The EESC is in favour of creating a Pan-European personal pension product – PEPP but is unclear as to whether the investment arising from this initiative will remain within the EU and on the impact on labour mobility across the EU. Every effort, by way of tax relief, should be provided to encourage as many workers as possible to take up personal pension products. The EESC emphasises the need for consumer protection and risk mitigation for savers during the course of their working lives and on retirement.
This opinion is part of a wider package of four EESC opinions on the future of the European economy (Deepening of the Economic and Monetary Union and Euro area economic policy, Capital Markets Union and The future of EU finances). The package of opinions underscores the need for a common sense of purpose in the Union governance, which goes far beyond technical approaches and measures, and is first and foremost a matter of political will and a common perspective. Europeans need more (and better) Europe, not less Europe, in order to overcome the political crisis in the EU.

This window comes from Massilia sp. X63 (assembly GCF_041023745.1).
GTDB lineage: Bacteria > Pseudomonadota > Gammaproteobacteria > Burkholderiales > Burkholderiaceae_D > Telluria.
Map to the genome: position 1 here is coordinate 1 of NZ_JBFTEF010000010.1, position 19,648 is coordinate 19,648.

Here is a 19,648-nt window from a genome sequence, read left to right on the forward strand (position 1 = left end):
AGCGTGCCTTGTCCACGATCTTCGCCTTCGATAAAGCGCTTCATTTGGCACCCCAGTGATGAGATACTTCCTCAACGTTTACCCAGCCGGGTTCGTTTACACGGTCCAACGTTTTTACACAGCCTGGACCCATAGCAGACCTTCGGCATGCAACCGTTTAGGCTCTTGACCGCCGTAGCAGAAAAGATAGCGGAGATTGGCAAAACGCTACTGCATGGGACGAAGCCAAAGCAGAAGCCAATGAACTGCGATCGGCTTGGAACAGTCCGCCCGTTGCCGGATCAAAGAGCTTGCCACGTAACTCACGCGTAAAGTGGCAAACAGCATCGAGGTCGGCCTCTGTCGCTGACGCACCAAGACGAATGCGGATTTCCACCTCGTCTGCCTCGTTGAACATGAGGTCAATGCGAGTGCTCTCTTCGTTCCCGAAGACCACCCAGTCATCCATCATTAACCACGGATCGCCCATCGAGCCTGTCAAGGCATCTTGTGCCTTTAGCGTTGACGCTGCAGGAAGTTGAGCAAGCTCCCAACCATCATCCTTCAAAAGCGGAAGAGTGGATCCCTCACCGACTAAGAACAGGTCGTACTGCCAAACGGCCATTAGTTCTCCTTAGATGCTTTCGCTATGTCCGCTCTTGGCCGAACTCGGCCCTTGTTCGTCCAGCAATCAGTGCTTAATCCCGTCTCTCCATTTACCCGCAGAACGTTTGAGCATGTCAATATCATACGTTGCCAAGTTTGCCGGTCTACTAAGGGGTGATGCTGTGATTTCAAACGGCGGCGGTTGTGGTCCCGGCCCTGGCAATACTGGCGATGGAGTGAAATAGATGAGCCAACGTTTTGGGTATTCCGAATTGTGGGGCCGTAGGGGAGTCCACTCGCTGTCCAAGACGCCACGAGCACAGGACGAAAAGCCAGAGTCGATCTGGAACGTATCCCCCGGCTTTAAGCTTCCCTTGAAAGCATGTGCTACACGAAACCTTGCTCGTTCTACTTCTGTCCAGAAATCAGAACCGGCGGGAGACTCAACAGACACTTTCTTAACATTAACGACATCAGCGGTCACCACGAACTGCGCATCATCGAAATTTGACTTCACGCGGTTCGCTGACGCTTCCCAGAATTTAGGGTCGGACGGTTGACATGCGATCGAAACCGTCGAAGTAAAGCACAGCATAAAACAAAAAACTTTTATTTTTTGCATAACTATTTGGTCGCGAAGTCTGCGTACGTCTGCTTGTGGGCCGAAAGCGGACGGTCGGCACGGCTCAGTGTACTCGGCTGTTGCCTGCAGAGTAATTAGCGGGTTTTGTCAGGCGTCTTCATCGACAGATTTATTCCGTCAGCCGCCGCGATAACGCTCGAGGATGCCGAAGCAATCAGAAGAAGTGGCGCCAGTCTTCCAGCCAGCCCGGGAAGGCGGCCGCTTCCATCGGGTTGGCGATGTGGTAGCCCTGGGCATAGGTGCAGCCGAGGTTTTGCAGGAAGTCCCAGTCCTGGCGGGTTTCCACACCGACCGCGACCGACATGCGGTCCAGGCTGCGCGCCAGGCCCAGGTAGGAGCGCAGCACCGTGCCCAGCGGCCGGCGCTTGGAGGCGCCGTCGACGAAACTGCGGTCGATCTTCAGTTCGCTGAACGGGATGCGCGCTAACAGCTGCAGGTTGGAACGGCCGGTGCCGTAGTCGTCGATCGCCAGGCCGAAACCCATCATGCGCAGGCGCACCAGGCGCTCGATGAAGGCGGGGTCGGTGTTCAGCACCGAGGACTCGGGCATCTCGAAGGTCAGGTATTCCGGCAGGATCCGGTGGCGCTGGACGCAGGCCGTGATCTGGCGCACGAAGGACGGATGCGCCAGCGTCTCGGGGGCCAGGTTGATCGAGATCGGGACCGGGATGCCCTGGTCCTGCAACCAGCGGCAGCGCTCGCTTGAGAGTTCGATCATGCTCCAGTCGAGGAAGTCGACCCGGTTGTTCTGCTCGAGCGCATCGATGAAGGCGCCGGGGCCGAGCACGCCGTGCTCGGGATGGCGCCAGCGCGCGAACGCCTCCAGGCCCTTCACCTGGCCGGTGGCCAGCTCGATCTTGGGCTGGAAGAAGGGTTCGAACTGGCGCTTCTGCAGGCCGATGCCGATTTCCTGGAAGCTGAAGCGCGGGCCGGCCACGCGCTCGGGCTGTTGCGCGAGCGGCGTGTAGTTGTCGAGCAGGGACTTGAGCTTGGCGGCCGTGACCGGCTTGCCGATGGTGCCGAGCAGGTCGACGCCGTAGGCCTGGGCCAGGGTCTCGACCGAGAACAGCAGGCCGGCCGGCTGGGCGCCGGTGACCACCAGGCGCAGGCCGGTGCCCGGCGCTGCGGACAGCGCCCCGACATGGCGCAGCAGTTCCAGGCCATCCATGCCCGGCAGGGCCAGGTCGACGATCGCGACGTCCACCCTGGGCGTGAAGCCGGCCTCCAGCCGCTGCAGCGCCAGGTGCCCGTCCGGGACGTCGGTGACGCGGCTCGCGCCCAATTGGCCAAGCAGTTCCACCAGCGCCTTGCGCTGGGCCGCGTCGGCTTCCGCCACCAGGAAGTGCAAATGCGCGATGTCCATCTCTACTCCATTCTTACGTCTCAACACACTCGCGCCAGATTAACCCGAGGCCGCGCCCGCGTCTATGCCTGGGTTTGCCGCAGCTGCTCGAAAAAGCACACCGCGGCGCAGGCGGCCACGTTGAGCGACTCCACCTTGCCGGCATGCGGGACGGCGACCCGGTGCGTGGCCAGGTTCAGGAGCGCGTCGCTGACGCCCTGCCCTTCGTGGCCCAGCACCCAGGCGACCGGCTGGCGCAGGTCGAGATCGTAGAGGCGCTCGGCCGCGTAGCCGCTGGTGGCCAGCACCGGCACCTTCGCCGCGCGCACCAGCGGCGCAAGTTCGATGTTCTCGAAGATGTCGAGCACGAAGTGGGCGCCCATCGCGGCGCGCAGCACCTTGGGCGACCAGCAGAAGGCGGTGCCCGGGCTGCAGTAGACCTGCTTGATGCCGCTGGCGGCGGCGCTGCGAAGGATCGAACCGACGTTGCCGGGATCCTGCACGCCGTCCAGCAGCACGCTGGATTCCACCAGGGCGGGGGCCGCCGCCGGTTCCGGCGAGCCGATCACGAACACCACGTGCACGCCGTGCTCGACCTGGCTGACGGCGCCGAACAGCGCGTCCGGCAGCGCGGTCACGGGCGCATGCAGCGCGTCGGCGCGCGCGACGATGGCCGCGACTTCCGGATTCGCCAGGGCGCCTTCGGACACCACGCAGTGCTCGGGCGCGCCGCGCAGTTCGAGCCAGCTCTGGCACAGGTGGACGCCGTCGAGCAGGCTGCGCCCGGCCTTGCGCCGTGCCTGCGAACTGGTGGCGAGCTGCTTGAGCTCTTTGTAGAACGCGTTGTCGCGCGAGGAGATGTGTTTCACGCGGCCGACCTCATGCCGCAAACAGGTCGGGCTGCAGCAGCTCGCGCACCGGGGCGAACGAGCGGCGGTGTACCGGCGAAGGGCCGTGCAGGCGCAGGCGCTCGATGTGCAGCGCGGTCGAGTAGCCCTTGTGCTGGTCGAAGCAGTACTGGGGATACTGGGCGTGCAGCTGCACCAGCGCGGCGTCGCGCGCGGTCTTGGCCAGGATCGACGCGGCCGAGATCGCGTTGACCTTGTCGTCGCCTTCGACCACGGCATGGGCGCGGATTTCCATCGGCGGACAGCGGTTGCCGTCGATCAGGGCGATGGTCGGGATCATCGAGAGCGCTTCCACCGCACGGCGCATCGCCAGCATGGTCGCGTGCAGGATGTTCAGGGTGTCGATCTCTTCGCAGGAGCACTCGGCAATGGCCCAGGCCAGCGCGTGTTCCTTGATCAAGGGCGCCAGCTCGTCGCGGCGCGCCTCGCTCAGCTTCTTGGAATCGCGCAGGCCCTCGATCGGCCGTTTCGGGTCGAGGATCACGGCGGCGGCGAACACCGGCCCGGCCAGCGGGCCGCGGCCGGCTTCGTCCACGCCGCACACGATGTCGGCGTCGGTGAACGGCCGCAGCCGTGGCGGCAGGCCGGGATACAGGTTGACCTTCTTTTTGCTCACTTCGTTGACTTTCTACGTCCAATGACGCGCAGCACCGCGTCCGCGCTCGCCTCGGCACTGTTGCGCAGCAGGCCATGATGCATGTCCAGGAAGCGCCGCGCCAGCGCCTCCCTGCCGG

This opinion is part of a wider package of four EESC opinions on the future of the European economy (Deepening of the Economic and Monetary Union and Euro area economic policy, Capital Markets Union and The future of EU finances). The package of opinions underscores the need for a common sense of purpose in the Union governance, which goes far beyond technical approaches and measures, and is first and foremost a matter of political will and a common perspective.